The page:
Some of the riskiest surveying occurs below our feet in subterranean mines, caves, and transport structures like subway tunnels. Until a few years ago, the only way to survey or map these places was to send a human underground to gather the data. Not only was this extremely risky in the places where humans did go, but it also effectively closed off many places that were deemed too dangerous for people to go. With the recent emergence of autonomous UAV technology, like Exyn Technologies’ fully autonomous aerial robots, these platforms are starting to change the way this industry approaches subterranean exploration by providing a safe and effective way to survey and map their underground assets.
Nader Elm, CEO of Exyn Technologies, spoke with Commercial UAV News about his predictions for the mining industry in 2020 including what it would take to scale in the industry, where sensor development is heading, and more.
Danielle Gagne: What is the next hurdle for underground autonomous UAV operations to overcome in 2020?
Nader Elm: Autonomous robots are still a very nascent technology, so a lot of the applications are very focused. I think the next thing is not so much a challenge but rather an opportunity: How do we generalize the robots so they can do more and more underground, and do it safely in a way that reduces the requirement for people underground? Even now, for example, autonomous UAVs are accompanied by a person. They still require a surveyor to take the robot to a stope, put it down, and point it in the right direction. From there, the robot is generating the map with 1,000 times more data points in a fraction of the time, so despite the human involvement today, that in itself powers a huge jump in productivity.
Now imagine that you don't even need the surveyor underground anymore, the robot is fully untethered from the operator and can be commanded remotely from the surface. The robot is underground and live-streaming data to the surveyor. It's the same surveyor, but now they are on the surface in the safety of a control center. This is the ultimate vision for the toolkits and the capabilities we’re developing to make sure that we reduce the risk for people working underground by contributing to the ultimate and ambitious goal of having no personnel underground.
Overtime, we will go beyond building 3D models for mines to new use cases. There are opportunities for autonomous robots to inform others, such as geologists and those architecting the ventilation systems, to leverage different kinds of sensors and gather different kinds of data. They can also be used by first responders who could send robots to investigate areas after an accident. These are going to be interesting opportunities as we go forward, specifically in the underground space in the near term.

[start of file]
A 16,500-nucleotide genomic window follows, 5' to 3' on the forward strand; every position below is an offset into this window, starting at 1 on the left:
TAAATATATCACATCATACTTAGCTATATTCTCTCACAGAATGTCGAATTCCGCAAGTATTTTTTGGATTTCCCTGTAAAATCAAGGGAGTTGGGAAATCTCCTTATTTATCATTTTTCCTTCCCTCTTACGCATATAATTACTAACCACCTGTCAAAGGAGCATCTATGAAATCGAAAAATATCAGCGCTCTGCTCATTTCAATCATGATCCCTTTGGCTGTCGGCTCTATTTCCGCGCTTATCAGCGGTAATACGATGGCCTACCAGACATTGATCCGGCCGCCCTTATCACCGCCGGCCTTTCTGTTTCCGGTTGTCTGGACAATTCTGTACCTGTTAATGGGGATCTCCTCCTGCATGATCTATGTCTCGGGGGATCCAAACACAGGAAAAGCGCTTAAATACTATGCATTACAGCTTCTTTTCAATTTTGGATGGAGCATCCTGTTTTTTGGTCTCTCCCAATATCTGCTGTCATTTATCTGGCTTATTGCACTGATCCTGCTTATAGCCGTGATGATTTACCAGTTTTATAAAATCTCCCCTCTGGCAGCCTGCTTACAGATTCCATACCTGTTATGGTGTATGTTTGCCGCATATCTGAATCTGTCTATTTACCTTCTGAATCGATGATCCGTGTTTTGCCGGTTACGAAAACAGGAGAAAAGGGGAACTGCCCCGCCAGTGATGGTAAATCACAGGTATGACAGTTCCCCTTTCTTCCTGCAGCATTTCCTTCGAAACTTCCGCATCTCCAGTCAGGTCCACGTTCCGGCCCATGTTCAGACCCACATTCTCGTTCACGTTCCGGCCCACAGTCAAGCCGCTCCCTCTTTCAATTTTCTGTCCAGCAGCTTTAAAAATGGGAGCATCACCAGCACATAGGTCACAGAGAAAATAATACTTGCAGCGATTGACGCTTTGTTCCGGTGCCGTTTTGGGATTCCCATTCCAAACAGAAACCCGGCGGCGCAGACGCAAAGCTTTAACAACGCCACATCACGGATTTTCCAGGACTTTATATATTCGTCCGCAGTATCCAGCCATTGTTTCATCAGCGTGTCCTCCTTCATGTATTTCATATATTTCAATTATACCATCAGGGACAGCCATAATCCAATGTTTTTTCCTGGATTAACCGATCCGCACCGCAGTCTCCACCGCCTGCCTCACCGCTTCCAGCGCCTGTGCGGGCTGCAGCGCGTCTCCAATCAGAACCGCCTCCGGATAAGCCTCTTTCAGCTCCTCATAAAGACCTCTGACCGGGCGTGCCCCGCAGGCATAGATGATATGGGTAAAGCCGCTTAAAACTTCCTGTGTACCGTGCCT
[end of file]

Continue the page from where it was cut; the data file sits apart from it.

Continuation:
What are some of the challenges in the UAV mining industry you hope to see addressed in 2020?
I think mining is a very conservative industry, and necessarily so. There’s a lot of trepidation around using robotics because the difficulty of the industry’s environment has caused past technologies to fail. There are obviously some industry leaders and early adopters, and as they succeed in 2020, we will start seeing greater adoption of these breakthrough tools, such as ubiquitous networking underground, electric vehicles and autonomous mapping solutions.
There is a very big prospect for large scale transformation as a result of the adoption of new technologies, which is particularly exciting. I think the past few years have been instrumental in allowing the testing and development of new technologies. In 2020, I expect we’ll overcome the concerns around new technology adoption.
What challenge or innovation are you most looking forward to seeing being explored/developed in 2020?
There are a couple of things in underground technology we are hoping to see, quite selfishly, developed, specifically around sensor technologies. We are dependent on sensors to help with both autonomous navigation and data collection. One of the limiting factors for us has been the performance and effectiveness of the sensors. We want to go into smaller, tighter, more hostile places and part of that is dependent on the sensors, as well as the actual drone platform itself. Hopefully, we can start shrinking all the elements down while making them faster and more enduring.
I’m also looking forward to entirely new kinds of sensors. For example, right now if we go into a gold mine, we build a three-dimensional model and gather video images from the platform itself. But, what can we do to actually sense the ore itself and get some idea of what the yield is going to be? I expect new sensors will emerge that can enable that kind of data collection, making the end mining customer even more productive because they will be able to gather more detailed and timely data than before.
What do you think it will take for UAV mining operations to truly scale at an enterprise level and do you think this will happen in 2020? Why or why not?
2020 is going to be an inflection year. I don’t think it’s going to be fully at scale. UAVs are still an early technology being adopted by a few, but I think there are greater levels of confidence that they can actually improve operational productivity and safety. There will certainly be broader adoption of technology in the mining industry in 2020 because customers have actually started using the technology and proving its value.
The first few customers going from pilots to adoption will cause a knock-on effect as other companies see its impact on operations and the business. They’ll want to adopt it themselves to improve their safety ratings and productivity and to remain competitive, which will in turn ignite further adoption and scale. It’s an incredibly exciting time for the industry.